Editor's note: This is the fourth in a series of stories about workers, along with their families, who have been able to get back on their feet after losing their jobs as a direct result of the COVID-19 pandemic and who later received temporary help from the federal Pandemic Unemployment Assistance program.
When Michael Muña, 29, was laid off from his job in March as tourism came to a grinding halt, one of his concerns was not being able to find another job he would be passionate about.
Fast forward to July and several referrals of his resumé later, thanks to the American Job Center and related agencies, Muña has found his passion again, working as a full-time communications specialist at a senator's office.
Prior to the pandemic, Muña was a graphic designer and communications specialist at DFS T Galleria in Tumon.
When he lost that job, he said, leaving Guam three years after coming back from California was not an option because he wants to stay "home."
Thankfully, he said, DFS not only helped employees take advantage of pandemic assistance programs but also provided severance pay that helped them get through the initial months of the pandemic while they're looking for new employment.
With DFS' help, Muña got his resumé into the American Job Center in Anigua, a free one-stop career center for those looking for jobs and those looking to hire people.
Muña's resumé was then referred to the federally funded Dislocated Worker Program administered by the Guam Department of Labor.
The Dislocated Worker Program is designed to help people get back on their feet after they were laid off or furloughed as a direct result of the COVID-19 pandemic.
"I don't think a lot of people realize this. There are resources to help you find a job on Guam," Muña said. "These are free resources."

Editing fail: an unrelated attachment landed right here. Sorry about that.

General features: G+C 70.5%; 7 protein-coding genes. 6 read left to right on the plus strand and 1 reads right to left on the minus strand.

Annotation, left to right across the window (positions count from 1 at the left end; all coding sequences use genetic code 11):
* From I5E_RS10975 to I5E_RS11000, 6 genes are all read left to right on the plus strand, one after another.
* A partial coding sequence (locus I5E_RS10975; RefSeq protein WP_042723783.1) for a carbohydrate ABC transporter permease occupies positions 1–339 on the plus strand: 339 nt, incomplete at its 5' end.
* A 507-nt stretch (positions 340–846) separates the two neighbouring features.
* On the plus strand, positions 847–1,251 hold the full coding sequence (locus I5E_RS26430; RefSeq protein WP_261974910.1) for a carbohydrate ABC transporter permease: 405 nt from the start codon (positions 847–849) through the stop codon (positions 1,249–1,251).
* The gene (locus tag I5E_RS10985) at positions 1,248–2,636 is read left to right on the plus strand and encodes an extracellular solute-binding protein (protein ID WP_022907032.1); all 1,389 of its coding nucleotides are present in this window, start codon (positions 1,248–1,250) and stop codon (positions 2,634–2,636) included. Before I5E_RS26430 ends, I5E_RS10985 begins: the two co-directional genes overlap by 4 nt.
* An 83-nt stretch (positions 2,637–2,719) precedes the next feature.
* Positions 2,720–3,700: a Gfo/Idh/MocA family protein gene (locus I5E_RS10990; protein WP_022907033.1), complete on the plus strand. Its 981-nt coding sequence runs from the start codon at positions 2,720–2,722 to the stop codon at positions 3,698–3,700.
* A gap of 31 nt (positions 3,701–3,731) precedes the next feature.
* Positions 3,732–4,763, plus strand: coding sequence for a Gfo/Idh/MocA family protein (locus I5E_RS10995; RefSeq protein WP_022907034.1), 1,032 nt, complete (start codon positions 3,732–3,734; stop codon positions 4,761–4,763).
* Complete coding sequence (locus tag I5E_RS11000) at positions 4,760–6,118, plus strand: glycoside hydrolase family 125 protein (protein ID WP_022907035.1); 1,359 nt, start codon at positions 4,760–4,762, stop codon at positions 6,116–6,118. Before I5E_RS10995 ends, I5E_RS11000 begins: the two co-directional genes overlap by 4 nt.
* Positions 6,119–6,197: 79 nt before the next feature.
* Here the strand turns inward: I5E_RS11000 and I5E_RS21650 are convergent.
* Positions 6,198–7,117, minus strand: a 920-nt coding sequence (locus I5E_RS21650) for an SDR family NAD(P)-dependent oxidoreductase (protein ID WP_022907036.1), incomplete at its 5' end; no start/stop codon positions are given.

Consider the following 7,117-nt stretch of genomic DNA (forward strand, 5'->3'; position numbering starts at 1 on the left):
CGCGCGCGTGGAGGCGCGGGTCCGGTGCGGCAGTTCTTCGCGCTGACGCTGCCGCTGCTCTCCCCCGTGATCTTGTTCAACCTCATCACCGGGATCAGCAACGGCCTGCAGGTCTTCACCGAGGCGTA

He said he hopes other people will also get their resumés to the American Job Center, or at least get in touch with the center or with the Guam Department of Labor, to learn about options for them.
While not everyone may get into a new job right away, job seekers can't know for sure until they make the first step to connect with agencies that can assist, he said.
'Don't back down'
Muña said he didn't lose hope that he would find another job, banking on his skills, expertise, work experience and giving it all in everything he does.
"Don't lose hope; don't lose faith," he said. "Put yourself out there. Get your resumé out there, and don't back down."
With help from the American Job Center and the Dislocated Worker Program, Muña was temporarily hired at the Pandemic Unemployment Assistance center at Guam Community College. He assisted other displaced workers with their applications for PUA.
While he was temporarily employed at the PUA center, the American Job Center and DWP continued to help him find full-time employment by matching his skills and work experience to available jobs on Guam.
After going through interviews and the entire hiring process, Muña gained full-time employment as communications specialist at the office of Sen. Amanda Shelton.
"I'm very glad, very blessed to have all these resources to help me find a job I'm passionate about," Muña said. "From DFS helping us in the transition, to the American Job Center, the DWP and the PUA program. To this day, my case worker, Cameron Santos, still gets in touch with me asking if I'm doing all right. I'm very thankful."
The COVID-19 pandemic has displaced more than 30,000 workers, and many of them have received or are receiving federal PUA. It expires after reaching the 39-week mark.
"Guam has been through a lot before and it will get through this, too," Muña said.